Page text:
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Another Garratt to be Restored

Discussion in 'Narrow Gauge Railways' started by 61624, Dec 22, 2014.

  1. paulhitch

    paulhitch Part of the furniture

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    By now I have been over the entire WHR apart from Pont Croesor to Porthmadog. Any future visit will cut out Caernarfon to Waenfawr which, IMHO, is tedious. The WHR is by no means the only tourist railway (it is hardly "heritage" really) to be rather too long but it is one that comes readily to mind.

    PH
     
  2. Felix Holt

    Felix Holt Guest

    The L&B has a pretty powerful diesel already which can pull the heritage coaches.
    BTW - Is there any reason it's going to be a Fairatt rather than a Garrlie?! :)
     
  3. JMJR1000

    JMJR1000 Member

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    If families generally find it too lengthy a ride, then I'm curious as to what types of passengers do they mainly attract?

    Certainly it's not as though their struggling to attract enough passengers and revenue is it?
     
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  4. Baldwin

    Baldwin Guest

    How many trains a day are there now ?
     
  5. andrewshimmin

    andrewshimmin Well-Known Member

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    I am sure that is the offer to enthusiasts - but most of their target passengers are 'real people'.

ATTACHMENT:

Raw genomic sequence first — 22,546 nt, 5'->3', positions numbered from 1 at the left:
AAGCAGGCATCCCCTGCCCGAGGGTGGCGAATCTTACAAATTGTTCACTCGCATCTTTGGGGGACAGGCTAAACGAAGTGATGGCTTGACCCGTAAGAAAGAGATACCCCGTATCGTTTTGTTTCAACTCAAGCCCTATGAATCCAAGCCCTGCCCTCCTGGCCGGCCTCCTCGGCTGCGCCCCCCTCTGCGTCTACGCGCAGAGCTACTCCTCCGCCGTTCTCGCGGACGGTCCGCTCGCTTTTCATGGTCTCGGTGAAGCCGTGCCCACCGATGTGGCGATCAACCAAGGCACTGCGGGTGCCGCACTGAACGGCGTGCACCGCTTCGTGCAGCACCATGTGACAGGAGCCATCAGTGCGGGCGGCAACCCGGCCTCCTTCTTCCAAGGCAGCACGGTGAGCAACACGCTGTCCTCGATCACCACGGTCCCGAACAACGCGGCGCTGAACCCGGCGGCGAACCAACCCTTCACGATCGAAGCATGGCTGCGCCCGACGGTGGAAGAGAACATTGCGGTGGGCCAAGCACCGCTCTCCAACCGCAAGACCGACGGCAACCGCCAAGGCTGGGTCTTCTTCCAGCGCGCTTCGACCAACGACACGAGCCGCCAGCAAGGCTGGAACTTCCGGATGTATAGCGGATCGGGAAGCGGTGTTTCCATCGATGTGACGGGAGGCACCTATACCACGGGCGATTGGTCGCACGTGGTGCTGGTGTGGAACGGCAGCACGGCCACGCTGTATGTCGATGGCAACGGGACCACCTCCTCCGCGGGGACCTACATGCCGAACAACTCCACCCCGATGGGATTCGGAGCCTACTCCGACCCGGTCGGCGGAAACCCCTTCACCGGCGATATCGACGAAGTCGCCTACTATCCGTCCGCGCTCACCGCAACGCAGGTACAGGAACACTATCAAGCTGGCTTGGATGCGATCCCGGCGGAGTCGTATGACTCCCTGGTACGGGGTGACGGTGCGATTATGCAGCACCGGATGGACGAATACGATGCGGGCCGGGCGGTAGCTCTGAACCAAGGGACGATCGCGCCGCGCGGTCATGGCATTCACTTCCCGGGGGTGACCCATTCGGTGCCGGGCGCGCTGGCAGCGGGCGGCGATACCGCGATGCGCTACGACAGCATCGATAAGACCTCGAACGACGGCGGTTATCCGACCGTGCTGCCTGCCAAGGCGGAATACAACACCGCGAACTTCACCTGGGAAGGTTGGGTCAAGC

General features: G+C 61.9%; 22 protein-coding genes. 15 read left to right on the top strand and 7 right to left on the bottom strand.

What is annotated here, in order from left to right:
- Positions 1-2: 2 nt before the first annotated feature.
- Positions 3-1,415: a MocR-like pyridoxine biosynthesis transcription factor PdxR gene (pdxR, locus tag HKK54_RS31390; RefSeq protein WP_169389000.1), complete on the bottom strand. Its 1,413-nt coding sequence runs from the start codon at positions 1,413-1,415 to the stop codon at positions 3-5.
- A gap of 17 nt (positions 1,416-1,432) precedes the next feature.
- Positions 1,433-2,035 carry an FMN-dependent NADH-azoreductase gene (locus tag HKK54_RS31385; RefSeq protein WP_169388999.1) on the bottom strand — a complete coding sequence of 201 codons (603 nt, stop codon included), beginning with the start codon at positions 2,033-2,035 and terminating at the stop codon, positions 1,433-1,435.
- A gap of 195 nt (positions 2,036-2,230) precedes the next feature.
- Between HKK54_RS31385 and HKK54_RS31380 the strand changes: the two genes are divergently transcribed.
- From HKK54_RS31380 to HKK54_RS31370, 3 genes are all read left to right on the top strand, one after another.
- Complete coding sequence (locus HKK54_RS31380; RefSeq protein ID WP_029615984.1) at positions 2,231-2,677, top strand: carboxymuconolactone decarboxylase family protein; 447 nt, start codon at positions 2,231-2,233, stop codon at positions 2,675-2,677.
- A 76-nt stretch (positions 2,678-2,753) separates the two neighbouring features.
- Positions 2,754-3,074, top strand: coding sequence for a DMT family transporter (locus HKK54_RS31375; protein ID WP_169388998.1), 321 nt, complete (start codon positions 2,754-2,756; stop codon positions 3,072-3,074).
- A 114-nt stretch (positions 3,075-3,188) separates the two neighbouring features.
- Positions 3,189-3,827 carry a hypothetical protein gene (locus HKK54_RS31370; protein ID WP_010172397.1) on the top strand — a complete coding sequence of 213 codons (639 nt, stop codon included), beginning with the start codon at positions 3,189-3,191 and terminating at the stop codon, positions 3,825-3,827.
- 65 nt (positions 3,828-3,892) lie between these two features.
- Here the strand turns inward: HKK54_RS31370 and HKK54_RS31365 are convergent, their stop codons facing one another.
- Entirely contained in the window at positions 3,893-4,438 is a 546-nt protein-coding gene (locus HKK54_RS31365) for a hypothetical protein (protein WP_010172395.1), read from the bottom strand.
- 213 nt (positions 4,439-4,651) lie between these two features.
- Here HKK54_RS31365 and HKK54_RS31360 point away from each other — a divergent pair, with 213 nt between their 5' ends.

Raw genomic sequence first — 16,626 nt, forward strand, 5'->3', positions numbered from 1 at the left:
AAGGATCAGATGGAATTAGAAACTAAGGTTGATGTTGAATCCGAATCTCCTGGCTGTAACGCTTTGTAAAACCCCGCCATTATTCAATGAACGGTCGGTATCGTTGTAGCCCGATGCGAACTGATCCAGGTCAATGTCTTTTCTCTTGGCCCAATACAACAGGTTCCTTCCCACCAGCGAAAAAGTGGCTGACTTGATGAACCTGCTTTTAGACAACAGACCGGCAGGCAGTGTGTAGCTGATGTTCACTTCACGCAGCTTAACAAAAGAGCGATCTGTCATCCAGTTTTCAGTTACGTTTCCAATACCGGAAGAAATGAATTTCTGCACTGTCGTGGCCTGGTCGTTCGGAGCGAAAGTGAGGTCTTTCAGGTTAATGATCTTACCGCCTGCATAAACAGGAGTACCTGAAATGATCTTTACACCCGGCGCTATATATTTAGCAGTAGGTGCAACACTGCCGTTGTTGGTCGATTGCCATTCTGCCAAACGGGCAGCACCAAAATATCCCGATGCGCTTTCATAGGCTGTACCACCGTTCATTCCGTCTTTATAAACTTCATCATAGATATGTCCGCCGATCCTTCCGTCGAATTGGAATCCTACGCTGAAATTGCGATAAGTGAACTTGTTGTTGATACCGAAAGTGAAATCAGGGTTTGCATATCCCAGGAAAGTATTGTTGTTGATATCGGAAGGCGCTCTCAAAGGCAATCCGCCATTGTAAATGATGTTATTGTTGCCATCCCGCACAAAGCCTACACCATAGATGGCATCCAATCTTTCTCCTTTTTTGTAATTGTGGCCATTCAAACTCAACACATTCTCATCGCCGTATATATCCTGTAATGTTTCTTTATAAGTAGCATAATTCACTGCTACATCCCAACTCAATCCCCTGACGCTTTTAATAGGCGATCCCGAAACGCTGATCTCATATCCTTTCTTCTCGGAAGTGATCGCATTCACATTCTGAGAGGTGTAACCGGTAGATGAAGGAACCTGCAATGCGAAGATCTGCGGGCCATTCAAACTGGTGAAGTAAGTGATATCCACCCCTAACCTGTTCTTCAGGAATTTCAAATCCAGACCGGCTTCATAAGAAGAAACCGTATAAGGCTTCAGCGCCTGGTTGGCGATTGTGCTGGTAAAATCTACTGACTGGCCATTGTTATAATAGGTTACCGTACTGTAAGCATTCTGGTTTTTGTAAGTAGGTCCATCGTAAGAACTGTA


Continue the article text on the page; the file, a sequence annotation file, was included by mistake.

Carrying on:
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  6. Neil_Scott

    Neil_Scott Member

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    2 round trips on a 'blue' day and 3 on a 'yellow' day - yellow days are peak season/bank holidays.
     
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  7. Fred Kerr

    Fred Kerr Part of the furniture

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    And enthusiasts aren't real people ?

    But the basic point is that the WHR railway goes "from somewhere to somewhere" hence the view that you travel from one end to t'other and enjoy the facilities of the towns at both ends. In a parallel situation race-goers don't have to know about horses to enjoy "a day at the races" so why should passengers on the WHR be any different.

    Both activities attract custom from people with a diverse range of interests that are well served by the activity - some of whom are enthusiasts for particular aspects of the operation - but all can have a full day's entertainment at the respective venue(s).
     
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  8. paulhitch

    paulhitch Part of the furniture

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    Extra planetary ones on occasion!

    PH
     
  9. Sheff

    Sheff Well-Known Member

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    I think you're wrong Fred. Most 'normal' people don't want to spend the entire day on a train. They want to use it as a fun means of transport as part of a bigger day out. So a more frequent service enabling families to travel PM to Bed, or campsite to Caernarfon, or Caernarfon to Rhydd Ddu etc with more choice of times would be ideal I feel. When we visit, I wouldn't expect my wife to do the whole return journey in one go - we normally do it over two days, split at Beddgelert or Rhydd Ddu.